Today. Public Education has all but Perished.

The Frame; Change arrived in the form of “No Child Left Behind.” This law caused our children to languish further.  The One-Size-Fits-All tools adopted fit very few.  The state and the nation are pursuing policies that have not closed the achievement gap and have aggravated the situation for many students.  “Indeed, No Child Left Behind’s ‘get-tough’ approach to accountability has led to more students being left even further behind, thus feeding the dropout crisis and the School-to-Prison Pipeline.” ~ Bob Valiant. Kennewick School District. Education Matters. March 19, 2011

Political postures are effective, that is, for all but the young and their Moms, Dads, Grandparents and Guardians. These elders see the pain on their little loved ones faces.

Students Struggle to Survive…

Curriculums have been cut to the core.  Classes canceled. Test scores and statistics govern what occurs. “Thousands of schools across the nation are responding to the reading and math testing requirements laid out in No Child Left Behind, President Bush’s signature education law, by reducing class time spent on other subjects and, for some low-proficiency students, eliminating it.”  School Districts confronted with possible punishment, or the promise of financial rewards, dependent on student test scores, thought it wise to remove coursework that did not pertain to the subjects tested.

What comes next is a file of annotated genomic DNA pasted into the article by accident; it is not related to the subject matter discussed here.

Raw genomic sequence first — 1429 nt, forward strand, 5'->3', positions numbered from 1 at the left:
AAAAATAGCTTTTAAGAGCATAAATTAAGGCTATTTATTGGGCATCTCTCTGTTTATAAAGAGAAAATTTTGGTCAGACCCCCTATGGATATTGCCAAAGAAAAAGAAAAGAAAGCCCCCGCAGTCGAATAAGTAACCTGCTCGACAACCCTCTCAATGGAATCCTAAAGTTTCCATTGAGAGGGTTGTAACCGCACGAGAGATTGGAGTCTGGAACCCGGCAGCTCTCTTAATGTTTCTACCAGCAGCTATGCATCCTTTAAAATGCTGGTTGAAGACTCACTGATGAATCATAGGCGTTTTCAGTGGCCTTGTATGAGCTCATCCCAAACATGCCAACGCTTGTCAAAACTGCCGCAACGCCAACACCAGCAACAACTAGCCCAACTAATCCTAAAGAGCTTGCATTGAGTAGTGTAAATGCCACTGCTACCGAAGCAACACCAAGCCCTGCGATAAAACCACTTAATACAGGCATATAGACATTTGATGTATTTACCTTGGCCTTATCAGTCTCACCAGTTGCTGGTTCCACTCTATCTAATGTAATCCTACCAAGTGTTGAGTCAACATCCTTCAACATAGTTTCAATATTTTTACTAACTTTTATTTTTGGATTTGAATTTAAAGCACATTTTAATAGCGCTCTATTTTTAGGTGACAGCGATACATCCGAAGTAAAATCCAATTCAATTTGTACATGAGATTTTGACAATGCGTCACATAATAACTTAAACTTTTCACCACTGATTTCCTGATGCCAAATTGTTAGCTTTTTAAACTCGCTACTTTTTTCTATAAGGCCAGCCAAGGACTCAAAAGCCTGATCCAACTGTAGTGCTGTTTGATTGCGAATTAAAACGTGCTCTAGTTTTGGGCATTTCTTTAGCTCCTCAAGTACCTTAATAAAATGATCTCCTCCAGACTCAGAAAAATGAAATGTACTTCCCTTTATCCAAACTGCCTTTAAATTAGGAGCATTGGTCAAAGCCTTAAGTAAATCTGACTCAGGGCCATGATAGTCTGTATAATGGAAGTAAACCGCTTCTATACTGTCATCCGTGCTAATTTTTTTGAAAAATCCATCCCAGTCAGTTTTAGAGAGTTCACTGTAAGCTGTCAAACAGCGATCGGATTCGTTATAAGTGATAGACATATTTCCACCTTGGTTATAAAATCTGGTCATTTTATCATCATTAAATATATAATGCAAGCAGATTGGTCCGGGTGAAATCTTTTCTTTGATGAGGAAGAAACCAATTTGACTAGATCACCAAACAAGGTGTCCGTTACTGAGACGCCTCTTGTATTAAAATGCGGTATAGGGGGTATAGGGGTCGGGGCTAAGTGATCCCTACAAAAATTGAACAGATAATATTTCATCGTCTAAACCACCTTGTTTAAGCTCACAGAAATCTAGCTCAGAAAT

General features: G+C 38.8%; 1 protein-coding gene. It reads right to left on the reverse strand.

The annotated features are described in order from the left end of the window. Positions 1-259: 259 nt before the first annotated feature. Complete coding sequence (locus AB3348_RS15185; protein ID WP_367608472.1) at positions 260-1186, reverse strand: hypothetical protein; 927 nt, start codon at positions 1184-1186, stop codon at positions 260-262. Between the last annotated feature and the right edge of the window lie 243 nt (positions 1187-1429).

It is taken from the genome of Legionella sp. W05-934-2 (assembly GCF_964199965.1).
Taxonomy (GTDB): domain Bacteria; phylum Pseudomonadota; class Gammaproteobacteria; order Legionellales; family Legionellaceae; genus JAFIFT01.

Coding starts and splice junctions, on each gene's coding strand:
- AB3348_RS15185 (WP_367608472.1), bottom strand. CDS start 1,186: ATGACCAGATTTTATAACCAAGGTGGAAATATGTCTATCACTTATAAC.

Reading and math became the sole priorities. All other topics in a school’s curriculum, with the exception of Science, at minimum, were reduced in scope.  Some disciplines, such as the Arts, Social Science, and Literature were as the children, left further behind to the point of being lost.  For persons who care about our progeny, this point alone became the raison d’être for a Save Our Schools March, a Rally, a Conference, and a mass Movement.  The populace observed Students Stifled Will Not Sing or Soar. The pain became more and more palpable.

Students Stifled Will Not Sing or Soar.

Critical Thought, Creativity, and Curiosity are now null and void in our schools.  Public and private institutions wane.  Rather than a shared success among all students, today we have winners and losers.  Parents work to see that their children achieve.  The less financially fortunate will wait in enrollment lines for hours in hopes that by lottery, their young ones will triumph.  

Yet, few truly do.  In contrast to the much-touted claims, children who are accepted into these so-called “exceptional” charter schools are, in actuality, no better off than those who are rejected.  After a lengthy study, Senior Harvard University Lecturer Katherine K. Merseth observed, “No matter how they are measured, there are some amazing charter schools…At the same time, however, we know that there are many charters that are not successful. A further disappointment for me is that essentially given the freedom to create any form or structure of schooling, the vast majority of charter schools look just like the schools we’ve already got. ”